Among the major zones of the ocean floor, the continental margin is ranked as one of the three major zones. The other two zones being the deep-ocean basins and mid-ocean ridges. This continental margin is a shallow water area that is found nearby to the continents.
This margin has mainly three different features:
The Continental margins consume about 28% of the area of the ocean.
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More About Continental Margins
Continental margins are on the leading edges of the tectonic plates, these are similar to the rim of the Pacific Ocean which are usually narrow and have steep continental slopes. In this case, either the poorly developed continental rises or none of the continents rises at all. The continental slope is often very steep and it falls directly into the trench in the deep sea.
The leading-edge margins are also supported by the mighty mountain ranges. The continental margins on the trailing side of the tectonic plates are those which are around the Atlantic Ocean; they are broad, featured with gentle continental slopes and with continental rise very well-developed. The adjacent land area that is commonly a coastal plain which is quite broad, depends on the state of the sea level, which may become submerged in different time intervals and thus form a part of the continental margin.
Passive Continental Margin
The passive margin is the transition that occurs between the oceanic area and continental. This is not an active plate margin. The passive margin is formed by the process of sedimentation which is above the ancient rift which is now marked by the transitional lithosphere. The continental rifting is created between the new ocean basins. After this, the continental rift makes a mid-ocean ridge and the locus of the extension moves away from the continent-ocean boundary. This transition between the continental and the oceanic lithosphere which was originally created by the rifting is called the passive margin.
These passive margins are found basically at every ocean and in the continent boundary which is not marked by the strike-slip fault or by the subduction zone. The passive margins also define the region around the Atlantic Ocean, Arctic Ocean and the western Indian Ocean. This also defines the entire coast of Africa, Greenland, India and Australia. They are also found on the east coast of the Northern America side and Southern America. Also, in western Europe and majorly in Antarctica. Eastern Asia also contains passive margins.
Types of Continental Margins
There are mainly two types of continental margins:
Active and Passive Continental Margins
An active continental margin is like a coastal region that is marked by mountain-building activity. This includes the earthquakes, volcanic activity, and tectonic motion thus resulting from the movement of the tectonic plates. The characteristics of the active continental margins include the following:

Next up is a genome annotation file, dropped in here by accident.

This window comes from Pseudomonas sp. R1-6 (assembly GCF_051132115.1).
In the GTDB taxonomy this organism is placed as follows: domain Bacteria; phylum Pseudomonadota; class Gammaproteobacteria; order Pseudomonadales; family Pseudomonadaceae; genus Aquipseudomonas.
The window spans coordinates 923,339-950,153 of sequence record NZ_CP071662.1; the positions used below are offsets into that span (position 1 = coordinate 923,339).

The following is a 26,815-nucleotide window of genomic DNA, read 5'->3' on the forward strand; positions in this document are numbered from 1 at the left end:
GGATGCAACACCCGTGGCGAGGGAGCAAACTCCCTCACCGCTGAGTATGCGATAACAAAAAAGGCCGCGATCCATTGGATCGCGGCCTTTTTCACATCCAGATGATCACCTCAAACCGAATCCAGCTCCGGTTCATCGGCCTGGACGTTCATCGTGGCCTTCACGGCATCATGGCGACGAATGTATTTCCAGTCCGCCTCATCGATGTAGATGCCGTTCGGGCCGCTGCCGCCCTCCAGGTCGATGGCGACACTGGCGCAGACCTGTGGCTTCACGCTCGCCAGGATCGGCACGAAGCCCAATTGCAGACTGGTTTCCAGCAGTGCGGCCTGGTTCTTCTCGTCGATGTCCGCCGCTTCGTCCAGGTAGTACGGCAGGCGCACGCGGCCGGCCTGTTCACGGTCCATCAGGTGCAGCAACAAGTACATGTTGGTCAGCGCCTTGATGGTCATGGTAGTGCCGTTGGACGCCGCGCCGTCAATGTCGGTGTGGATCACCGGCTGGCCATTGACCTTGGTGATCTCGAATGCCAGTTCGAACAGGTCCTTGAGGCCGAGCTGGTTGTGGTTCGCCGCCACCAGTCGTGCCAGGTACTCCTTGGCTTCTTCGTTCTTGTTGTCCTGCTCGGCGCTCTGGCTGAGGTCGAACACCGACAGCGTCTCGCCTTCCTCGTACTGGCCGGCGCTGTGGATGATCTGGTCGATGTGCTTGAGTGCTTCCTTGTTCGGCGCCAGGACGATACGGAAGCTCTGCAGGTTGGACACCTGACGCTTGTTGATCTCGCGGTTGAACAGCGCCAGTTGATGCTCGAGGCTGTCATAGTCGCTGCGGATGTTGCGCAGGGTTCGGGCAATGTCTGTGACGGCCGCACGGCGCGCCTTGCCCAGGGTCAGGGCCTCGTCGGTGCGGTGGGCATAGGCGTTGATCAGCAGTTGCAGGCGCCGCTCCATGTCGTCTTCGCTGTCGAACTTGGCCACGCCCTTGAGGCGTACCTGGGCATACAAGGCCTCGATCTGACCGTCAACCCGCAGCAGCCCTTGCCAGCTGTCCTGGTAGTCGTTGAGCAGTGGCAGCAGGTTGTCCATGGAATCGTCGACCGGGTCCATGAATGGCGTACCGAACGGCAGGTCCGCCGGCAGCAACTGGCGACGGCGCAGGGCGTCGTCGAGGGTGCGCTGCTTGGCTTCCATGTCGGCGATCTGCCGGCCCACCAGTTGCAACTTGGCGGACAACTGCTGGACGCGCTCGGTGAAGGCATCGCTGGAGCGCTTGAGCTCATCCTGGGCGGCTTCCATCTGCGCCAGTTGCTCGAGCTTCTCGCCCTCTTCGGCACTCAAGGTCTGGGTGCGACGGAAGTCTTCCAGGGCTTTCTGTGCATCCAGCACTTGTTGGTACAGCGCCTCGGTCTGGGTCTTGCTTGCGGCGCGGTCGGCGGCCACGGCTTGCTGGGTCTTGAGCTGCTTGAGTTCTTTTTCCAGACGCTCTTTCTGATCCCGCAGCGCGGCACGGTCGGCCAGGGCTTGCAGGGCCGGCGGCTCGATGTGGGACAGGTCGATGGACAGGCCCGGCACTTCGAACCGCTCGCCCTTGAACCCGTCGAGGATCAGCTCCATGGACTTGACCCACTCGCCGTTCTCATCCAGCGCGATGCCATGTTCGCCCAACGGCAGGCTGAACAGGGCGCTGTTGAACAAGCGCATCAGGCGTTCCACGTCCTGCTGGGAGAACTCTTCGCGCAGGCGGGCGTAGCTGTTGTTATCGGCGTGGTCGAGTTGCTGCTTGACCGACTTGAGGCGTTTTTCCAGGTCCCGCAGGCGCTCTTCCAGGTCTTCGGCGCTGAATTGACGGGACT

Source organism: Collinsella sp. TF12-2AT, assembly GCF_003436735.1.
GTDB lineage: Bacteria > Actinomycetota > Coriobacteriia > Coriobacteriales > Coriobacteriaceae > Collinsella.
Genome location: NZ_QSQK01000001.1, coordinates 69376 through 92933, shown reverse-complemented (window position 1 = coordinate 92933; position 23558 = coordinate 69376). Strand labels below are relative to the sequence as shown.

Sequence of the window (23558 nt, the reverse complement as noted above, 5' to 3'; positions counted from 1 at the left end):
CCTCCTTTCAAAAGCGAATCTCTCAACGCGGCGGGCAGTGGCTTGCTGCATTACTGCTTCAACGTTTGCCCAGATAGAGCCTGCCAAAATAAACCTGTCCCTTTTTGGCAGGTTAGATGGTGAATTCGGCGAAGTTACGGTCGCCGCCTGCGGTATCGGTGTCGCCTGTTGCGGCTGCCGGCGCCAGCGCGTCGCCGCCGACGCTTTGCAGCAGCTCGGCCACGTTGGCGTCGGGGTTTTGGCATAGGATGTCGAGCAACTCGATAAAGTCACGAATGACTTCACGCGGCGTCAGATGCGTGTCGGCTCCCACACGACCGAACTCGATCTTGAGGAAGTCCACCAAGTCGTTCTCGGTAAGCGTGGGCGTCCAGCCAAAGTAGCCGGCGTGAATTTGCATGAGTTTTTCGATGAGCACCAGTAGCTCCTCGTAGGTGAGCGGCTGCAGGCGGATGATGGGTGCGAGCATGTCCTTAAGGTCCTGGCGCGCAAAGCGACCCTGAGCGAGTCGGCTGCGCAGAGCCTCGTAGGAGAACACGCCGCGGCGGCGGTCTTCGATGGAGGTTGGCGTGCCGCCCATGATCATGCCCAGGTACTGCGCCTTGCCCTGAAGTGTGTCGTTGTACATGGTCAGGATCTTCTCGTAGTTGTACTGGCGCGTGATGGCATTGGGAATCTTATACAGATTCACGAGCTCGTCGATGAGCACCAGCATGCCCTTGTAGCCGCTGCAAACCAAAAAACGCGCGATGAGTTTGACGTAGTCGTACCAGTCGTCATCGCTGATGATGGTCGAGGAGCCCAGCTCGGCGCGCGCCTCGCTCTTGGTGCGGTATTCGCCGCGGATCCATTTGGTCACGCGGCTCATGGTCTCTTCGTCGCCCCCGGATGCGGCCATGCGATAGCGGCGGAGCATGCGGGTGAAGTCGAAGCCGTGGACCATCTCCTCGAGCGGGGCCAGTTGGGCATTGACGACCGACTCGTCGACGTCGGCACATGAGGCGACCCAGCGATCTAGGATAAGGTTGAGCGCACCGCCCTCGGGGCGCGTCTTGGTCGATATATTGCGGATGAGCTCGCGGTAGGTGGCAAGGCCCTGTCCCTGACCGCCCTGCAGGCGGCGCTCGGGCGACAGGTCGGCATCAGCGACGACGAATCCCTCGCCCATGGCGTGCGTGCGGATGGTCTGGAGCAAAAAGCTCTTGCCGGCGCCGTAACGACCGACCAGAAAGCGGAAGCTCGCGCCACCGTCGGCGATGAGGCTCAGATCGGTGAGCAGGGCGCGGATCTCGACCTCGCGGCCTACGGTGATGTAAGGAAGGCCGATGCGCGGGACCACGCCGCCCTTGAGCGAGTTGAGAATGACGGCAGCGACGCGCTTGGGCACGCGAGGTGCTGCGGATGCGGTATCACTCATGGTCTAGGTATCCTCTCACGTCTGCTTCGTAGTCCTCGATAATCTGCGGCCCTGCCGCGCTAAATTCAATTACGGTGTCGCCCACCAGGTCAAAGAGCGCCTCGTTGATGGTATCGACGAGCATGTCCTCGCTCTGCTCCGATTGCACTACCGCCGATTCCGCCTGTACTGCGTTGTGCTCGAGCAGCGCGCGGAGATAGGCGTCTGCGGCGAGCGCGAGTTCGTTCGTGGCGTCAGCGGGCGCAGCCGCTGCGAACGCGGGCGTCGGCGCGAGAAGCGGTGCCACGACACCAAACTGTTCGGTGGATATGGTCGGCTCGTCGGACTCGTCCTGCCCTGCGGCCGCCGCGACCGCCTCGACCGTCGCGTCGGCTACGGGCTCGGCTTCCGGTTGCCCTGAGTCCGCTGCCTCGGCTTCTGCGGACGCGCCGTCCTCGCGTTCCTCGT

They are found majorly on the convergent plate boundaries
The continental slope also descends quite abruptly into a deep- ocean like trench (with no continental rise)
Location is somewhere around the Pacific Ocean.
The West Coast of the United States is also an active margin which is characterized by the rugged coastlines marked with narrow beaches and with steep sea cliffs.
On the other hand, we have passive continental margins which occur where the transition happens between the oceanic and between the continental crust. This is not an active plate.
Examples of these passive margins are the Atlantic and the Gulf coastal regions that represent the setting where the thick accumulations of the sedimentary materials are buried with ancient rifts with continental boundaries formed from the opening of the Atlantic Ocean basin. This Atlantic Coast of the United States is also characterized by the wide beaches and barrier islands and also marked by the broad coastal plains.
Continental-Continental Convergent Plate Boundary
There are some lithospheric plates that consist of both the continental and the oceanic crust. The subduction which initiates as an oceanic lithosphere also slides quite beneath the continental crust. Here, when the oceanic lithosphere subducts to quite a greater depth, it then gets attached to the continental crust which is thereby pulled closer to the subduction zone and once while the continental lithosphere reaches this subduction zone, the subduction processes are then altered.
Convergent Collision Plate Boundary
A convergent boundary which is also known as a destructive boundary is generally an area on the Earth’s surface where the two or more of the lithospheric plates collide with each other. One of these plates eventually slides beneath the other, and this process is known as subduction. This subduction zone can also be defined by a plane where many earthquakes happen.